Chinese Premier Li Keqiang on Monday visited Wuhan, the first such trip by a top leader to the epicentre of the coronavirus outbreak, to boost the morale of millions of beleaguered people and medical staff, as Beijing reported its first death from the disease that has killed 82 people, infected over 2,700 and prompted two top officials to offer their resignation.
A sense of disquiet prevailed in Beijing as officials announced the capital's first death from the deadly virus, a grim reminder that the epidemic has begun to take toll outside Hubei province.
The victim was a 50-year-old man who had visited Wuhan and later fell sick after his return. Over 70 cases have been recorded in the Chinese capital of 20 million people.
Li, the second ranking leader of the ruling Communist Party of China who headed a high-powered working group to coordinate the virus control efforts, arrived in Wuhan on Monday to inspect the epidemic control and prevention work.
Wearing a mask, which now has become a mandatory in Wuhan and most part of China to avoid contracting the deadly virus, Li attired in special medical coat inspected some of the hospitals treating coronavirus patients.
He spoke to doctors with a walkie-talkie and told them to prioritise the safety and health of the people and called for strict implementation of containment measures.
He also inspected the construction of the two makeshift 2,300 bed hospitals being built in about two weeks.
The virus has killed 82 people and infected 2,744 across China. The confirmed cases of pneumonia caused by the virus officially described as 2019-nCoV included 461 patients who are in critical condition. As many as 51 people have recovered while there were currently 5,794 suspected cases, the National Health Commission said.
Overseas, confirmed cases were reported in Thailand (7), Japan (3), South Korea (3), the United States (3), Vietnam (2), Singapore (4), Malaysia (3), Nepal (1), France (3) and Australia (4).
Amid rising public anger over the unprecedented health crisis, Wuhan Mayor Zhou Xianwang said that he and the city's Party secretary are willing resign "if it helps to contain" virus which originated from the city.
Zhou admitted that the lockdown of Wuhan, a city with a population of more than 11 million, was a tough decision and a first in human history.
On Sunday, he said five million people from Wuhan left the city before it was locked down on January 23.
"...We are willing to take whatever responsibility…including the resignation of Wuhan Party Secretary Ma Guoqiang and myself," Zhou told the state-run CCTV.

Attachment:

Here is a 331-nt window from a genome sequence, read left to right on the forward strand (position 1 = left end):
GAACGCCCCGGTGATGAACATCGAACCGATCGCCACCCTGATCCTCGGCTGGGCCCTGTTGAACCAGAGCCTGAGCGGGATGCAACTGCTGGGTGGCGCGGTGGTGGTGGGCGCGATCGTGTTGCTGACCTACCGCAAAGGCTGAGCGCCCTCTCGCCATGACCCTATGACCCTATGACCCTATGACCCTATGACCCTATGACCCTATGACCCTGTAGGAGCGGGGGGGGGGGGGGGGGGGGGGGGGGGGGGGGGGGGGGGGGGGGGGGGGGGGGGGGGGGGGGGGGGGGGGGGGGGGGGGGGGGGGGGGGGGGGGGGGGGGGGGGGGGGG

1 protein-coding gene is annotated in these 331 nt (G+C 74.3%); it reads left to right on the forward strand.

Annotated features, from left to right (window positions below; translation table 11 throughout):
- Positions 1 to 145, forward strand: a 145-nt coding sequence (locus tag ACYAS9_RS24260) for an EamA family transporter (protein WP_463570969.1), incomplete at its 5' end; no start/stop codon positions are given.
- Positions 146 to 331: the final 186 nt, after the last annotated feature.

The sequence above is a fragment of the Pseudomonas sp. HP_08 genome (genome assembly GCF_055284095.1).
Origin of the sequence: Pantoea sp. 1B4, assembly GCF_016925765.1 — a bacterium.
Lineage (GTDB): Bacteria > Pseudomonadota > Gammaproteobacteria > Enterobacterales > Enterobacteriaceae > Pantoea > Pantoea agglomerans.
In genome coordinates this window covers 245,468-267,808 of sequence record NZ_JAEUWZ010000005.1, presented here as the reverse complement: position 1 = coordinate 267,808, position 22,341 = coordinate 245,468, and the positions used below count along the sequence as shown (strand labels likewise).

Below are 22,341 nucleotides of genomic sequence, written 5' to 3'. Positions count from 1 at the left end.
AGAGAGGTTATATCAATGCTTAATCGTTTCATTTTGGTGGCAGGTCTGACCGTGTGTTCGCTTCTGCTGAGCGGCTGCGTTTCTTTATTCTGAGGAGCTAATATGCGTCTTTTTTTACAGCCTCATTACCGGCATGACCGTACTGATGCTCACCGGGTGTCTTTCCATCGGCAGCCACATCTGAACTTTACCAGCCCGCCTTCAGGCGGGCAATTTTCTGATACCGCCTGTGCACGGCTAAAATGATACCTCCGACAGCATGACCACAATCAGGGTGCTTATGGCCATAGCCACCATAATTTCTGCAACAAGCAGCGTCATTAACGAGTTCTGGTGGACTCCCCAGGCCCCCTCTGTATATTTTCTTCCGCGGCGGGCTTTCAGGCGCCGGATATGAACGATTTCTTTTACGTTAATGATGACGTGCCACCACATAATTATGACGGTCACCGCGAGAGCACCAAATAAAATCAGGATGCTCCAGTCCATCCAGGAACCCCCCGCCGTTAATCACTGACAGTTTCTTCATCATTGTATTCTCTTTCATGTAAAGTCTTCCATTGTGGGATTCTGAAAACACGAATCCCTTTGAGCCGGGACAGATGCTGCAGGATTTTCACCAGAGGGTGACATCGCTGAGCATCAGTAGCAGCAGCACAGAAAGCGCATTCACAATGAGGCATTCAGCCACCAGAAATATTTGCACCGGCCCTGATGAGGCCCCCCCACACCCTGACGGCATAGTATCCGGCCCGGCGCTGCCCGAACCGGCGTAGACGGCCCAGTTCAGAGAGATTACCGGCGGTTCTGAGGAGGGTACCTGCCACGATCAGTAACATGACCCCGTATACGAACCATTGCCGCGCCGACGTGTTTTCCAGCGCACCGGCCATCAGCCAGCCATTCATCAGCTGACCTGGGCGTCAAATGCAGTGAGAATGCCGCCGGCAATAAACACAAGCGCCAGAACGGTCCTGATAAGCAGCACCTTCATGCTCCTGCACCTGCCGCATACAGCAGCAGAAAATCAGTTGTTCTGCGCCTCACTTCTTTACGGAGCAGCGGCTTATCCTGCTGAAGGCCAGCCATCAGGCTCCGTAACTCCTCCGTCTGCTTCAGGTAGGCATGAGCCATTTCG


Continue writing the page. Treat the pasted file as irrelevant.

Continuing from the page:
He also admitted that information was not disclosed in a timely manner at the preliminary stage of the virus outbreak.
From January 23, Wuhan and 17 other cities with a population over 40 million have been virtually shut with suspension of all public transport to prevent the virus from spreading to other parts of the country.
There is also strong criticism from the netizens about Zhou and other officials who addressed the media without even properly wearing masks.
Meanwhile, the World Health Organisation (WHO) Director-General Tedros Adhanom Ghebreyesus arrived in Beijing to review the measures to contain the virus.
WHO has so far withheld announcement of the global public emergency over coronnavirus as it spread to several countries.
'We are working 24/7 to support China and its people during this difficult time and remain in close contact with affected countries, with our regional and country offices deeply involved,' Tedros tweeted.
WHO is updating all countries on the situation and providing specific guidance on what to do to respond, he said.
The Chinese government is also facing the heat over thousands of foreigners, including a few hundred Indians, mostly students, who are stuck in Wuhan city which is under lockdown.
With the Chinese government permitting US to airlift its Wuhan-based diplomats and Americans citizens, citizens of other countries also have been asking Beijing to allow them to leave. France, UK and South Korea too are trying to airlift their citizens stuck in Wuhan.
A silver lining in the whole crisis is that no foreigner other than Chinese have been infected with the virus so far in China.
The Indian Embassy here has opened three hotlines (+8618610952903, +8618612083629, +8618612083617) to address the concerns of Indians.
The Indian officials on Monday met the Chinese Foreign Ministry officials apparently to discuss the arrangements to evacuate Indians stuck in Wuhan.
A decision on the issue was expected to take place shortly.
The Foreign Ministry officials also held meetings with diplomats of several countries. Over 2,000 Pakistani students in a video message made a request to their government to help them to leave the city.
Meanwhile, the train and bus services between Beijing and neighbouring Tianjin have been suspended.
China has also extended the New Year Festival holidays till February 2 to prevent reverse migration of millions of migrants works to return to their work from holidays.
Universities, primary and middle schools and kindergartens across the country will postpone the opening of the spring semester until further notice.
The government is focussing efforts to prevent mass gatherings and mass travel to ensure the virus is not spread fast.
Beijing has also launched temperature detection at 55 subway stations, including stops at railway stations and Beijing airport.
Passengers with abnormal body temperatures will be sent to hospital.